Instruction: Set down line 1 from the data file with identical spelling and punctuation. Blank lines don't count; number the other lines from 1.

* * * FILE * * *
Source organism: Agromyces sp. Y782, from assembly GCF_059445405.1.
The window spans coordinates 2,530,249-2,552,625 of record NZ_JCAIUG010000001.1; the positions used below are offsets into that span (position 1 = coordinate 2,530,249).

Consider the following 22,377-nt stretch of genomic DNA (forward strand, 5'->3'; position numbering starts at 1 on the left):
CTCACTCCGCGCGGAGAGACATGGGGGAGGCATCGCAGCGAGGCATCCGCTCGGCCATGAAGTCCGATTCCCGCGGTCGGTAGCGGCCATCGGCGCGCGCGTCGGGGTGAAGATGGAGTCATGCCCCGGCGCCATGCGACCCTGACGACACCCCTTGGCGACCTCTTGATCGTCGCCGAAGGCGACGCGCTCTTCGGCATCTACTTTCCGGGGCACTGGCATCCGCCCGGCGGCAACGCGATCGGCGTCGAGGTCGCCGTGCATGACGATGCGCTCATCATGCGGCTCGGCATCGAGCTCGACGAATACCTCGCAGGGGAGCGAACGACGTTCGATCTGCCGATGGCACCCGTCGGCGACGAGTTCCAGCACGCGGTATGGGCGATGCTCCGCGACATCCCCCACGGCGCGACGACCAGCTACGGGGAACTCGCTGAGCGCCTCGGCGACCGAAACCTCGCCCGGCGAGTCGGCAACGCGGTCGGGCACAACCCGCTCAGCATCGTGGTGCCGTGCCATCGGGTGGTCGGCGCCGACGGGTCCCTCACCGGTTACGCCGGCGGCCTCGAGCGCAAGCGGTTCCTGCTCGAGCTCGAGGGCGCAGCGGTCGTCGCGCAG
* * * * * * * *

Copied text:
Source organism: Agromyces sp. Y782, from assembly GCF_059445405.1.